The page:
A long-time fan of plastic cameras, Argentinean writer and photographer Lorraine Healy is the author of “Tricks With A Plastic Wonder,” a manual for achieving better results with a Holga camera. In this article, Healy shares images taken with Ektar 100 film, pushed two stops and some non-pushed for comparison.
I began writing this article in my head a long time ago, but kept on trying some new experiment or other with Ektar 100, and time got away from me! With summer light about to hit the Northern Hemisphere, I thought this would be a good time to share my experiments and thoughts on pushing Kodak Ektar 100 film two extra stops — in other words, shooting it and developing it as if it were ISO 400.
The real culprits who started me on this road are Laz and Rachel (She is also known here as @incasino_out and other platforms and you can find Laz’s work on Instagram. Laz and Rachel are also widely known as two of the team of lab rats from the Old School Film Lab in Dover, NH. They are the ones that develop and scan your film! They are also great photographers in their own right. About 15 months ago, I noticed they were posting some incredibly saturated, gorgeous images, explaining they had been shot with their various cameras (They shoot EVERYTHING) and Kodak Ektar 100 pushed two stops. My head almost exploded. Could I get these same results?
A quick note on what is meant by “pushing film”: If you shoot your film at “box speed” (the ISO stated on the box), you are exposing the film the way it was meant to be exposed. If you underexpose it, essentially you are telling your camera that the film is not really 100, for example, but ISO 400 (underexposing by 2 stops). “Pushing film” takes place at the development stage. Instead of developing the film for the time allotted for the box speed, the film stays in the developer for a longer time. So whether you develop your film or you send it to a lab, you need to mark the roll clearly so that it can be left in the developer for that longer amount of time. With Ektar, I did both: I set my cameras (LC-A+ for 35mm, LC-A 120 for medium format) as if I was shooting with ISO 400 film, underexposing by 2 stops. Then I sent it to Laz, Rachel, and the gang at Old School Film Lab and asked that the film be processed pushed +2 stops.
I started with medium format in Central Illinois, while visiting family last year. I shot two rolls of 120 Ektar, setting the LC-A 120 at 400 iso (instead of the box speed of ISO 100), then asked the lab to push develop it by two stops. The first three images came from those two rolls. I was hooked! Could I get similar high-saturation results while shooting on Whidbey Island, my home base in the Pacific Northwest? This time I used 35 mm Ektar with the LC-A+. You can see the results above, some shot in full sunshine, some later in the day with lower light.
Fast forward to December last year, in Portland, Oregon. I shot underexposed Ektar and had it pushed +2 stops on development, on the LC-A 120. The results were still saturated and enormously pleasing to my eye, and I loved the way the night shots of the bridge across from where I was staying came out. But I could see that winter light was now a big factor in the results I got. This is logical, of course. There is a big difference in summer and winter light. But I wondered if it was still worth going through this underexposing + pushing process, or whether it might be better to just use faster film.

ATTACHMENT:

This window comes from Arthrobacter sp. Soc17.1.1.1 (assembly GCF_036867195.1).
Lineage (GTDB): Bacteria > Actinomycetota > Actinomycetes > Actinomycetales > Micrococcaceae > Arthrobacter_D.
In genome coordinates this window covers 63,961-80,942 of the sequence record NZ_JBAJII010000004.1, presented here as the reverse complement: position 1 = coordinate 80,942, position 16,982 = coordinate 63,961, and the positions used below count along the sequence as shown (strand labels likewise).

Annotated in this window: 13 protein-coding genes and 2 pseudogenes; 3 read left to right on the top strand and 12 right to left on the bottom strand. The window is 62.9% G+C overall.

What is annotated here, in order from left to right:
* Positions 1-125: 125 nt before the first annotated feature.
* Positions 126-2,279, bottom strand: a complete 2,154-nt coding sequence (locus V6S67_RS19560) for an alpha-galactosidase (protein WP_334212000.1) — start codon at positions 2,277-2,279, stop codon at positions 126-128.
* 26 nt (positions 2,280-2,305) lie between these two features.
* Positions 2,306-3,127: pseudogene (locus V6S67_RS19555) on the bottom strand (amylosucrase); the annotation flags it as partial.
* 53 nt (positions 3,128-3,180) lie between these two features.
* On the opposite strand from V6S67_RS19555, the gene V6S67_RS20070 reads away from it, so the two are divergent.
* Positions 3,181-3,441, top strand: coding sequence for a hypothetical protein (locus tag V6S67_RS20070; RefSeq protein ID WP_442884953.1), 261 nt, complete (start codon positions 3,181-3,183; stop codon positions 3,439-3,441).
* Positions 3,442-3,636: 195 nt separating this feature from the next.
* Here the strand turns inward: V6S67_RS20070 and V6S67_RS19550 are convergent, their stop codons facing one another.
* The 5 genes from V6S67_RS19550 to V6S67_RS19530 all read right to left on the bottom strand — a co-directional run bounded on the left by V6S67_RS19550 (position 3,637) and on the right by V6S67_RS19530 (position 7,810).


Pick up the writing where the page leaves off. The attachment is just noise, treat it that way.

I decided to load each of my LC-As with Ektar 100 and set one of them to ISO 100 and one to ISO 400. On development, the one at box speed would be developed normally and the one underexposed pushed +2 stops. As much as I was able, I tried to take the exact same image with both cameras, but there were a few minor differences.
Apart from more open shadows in the shots that were underexposed and pushed, there is very little difference, to my eye. But my Twitter friend Dev Samaddar remarked that he saw that the underexposed and pushed ones seemed…well, clear. And he added that they did not look like anything else, not like Ektar shot and developed at box speed, not like Provia, not like Portra. These underexposed and pushed shots had their very own look. I agreed and asked for his permission to quote him here, which he graciously gave.
A final twist on the Ektar underexposed and pushed saga: I decided to try it with one of my Holgas. We have all heard how Fuji is stopping production of most of its film stocks and my favorite one to use with the Holgas has always been Fuji 400H. Fuji has not said it is going away, but, realistically, how long will it be around? I am not a big fan of Portra, and though I really like Lomography Color Negative 400, it is not always in stock. I wondered if Ektar underexposed and pushed could become an alternative.
From the first three images, shot strictly with this experiment in mind and going for color and light (not composition), I think it can become an alternative — in full sun. On the four below, which were shot later in the day and with less light, and the final one in an overcast morning (and we get a lot of those here), the results were not so fabulous. But I’ll repeat this experiment, maybe in sunny Illinois in the next few days, and see what happens.
Lorraine Healy (@lorrainehealy) is an Argentinean writer and photographer living in the Pacific Northwest. A long-time fan of plastic cameras and she is the author of “Tricks With A Plastic Wonder,” a manual for achieving better results with a Holga camera, available as an eBook from Amazon.com.